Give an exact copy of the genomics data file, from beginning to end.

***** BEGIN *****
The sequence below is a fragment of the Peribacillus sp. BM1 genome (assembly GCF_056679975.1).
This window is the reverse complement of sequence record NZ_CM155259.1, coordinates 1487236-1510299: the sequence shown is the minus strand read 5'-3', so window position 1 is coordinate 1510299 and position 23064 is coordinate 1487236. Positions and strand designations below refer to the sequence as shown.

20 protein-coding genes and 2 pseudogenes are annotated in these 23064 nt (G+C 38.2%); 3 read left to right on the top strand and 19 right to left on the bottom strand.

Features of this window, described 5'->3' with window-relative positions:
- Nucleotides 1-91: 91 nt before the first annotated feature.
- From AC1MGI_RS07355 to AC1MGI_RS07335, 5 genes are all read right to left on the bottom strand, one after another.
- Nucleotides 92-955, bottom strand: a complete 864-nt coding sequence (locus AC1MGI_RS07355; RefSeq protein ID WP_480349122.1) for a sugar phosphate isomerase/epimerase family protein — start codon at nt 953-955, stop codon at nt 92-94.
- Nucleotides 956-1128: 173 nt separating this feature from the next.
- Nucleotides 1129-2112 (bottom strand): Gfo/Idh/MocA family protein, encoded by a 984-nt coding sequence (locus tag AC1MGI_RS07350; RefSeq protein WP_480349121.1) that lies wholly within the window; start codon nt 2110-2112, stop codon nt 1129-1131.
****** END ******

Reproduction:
The sequence below is a fragment of the Peribacillus sp. BM1 genome (assembly GCF_056679975.1).
This window is the reverse complement of sequence record NZ_CM155259.1, coordinates 1487236-1510299: the sequence shown is the minus strand read 5'-3', so window position 1 is coordinate 1510299 and position 23064 is coordinate 1487236. Positions and strand designations below refer to the sequence as shown.

20 protein-coding genes and 2 pseudogenes are annotated in these 23064 nt (G+C 38.2%); 3 read left to right on the top strand and 19 right to left on the bottom strand.

Features of this window, described 5'->3' with window-relative positions:
- Nucleotides 1-91: 91 nt before the first annotated feature.
- From AC1MGI_RS07355 to AC1MGI_RS07335, 5 genes are all read right to left on the bottom strand, one after another.
- Nucleotides 92-955, bottom strand: a complete 864-nt coding sequence (locus AC1MGI_RS07355; RefSeq protein ID WP_480349122.1) for a sugar phosphate isomerase/epimerase family protein — start codon at nt 953-955, stop codon at nt 92-94.
- Nucleotides 956-1128: 173 nt separating this feature from the next.
- Nucleotides 1129-2112 (bottom strand): Gfo/Idh/MocA family protein, encoded by a 984-nt coding sequence (locus tag AC1MGI_RS07350; RefSeq protein WP_480349121.1) that lies wholly within the window; start codon nt 2110-2112, stop codon nt 1129-1131.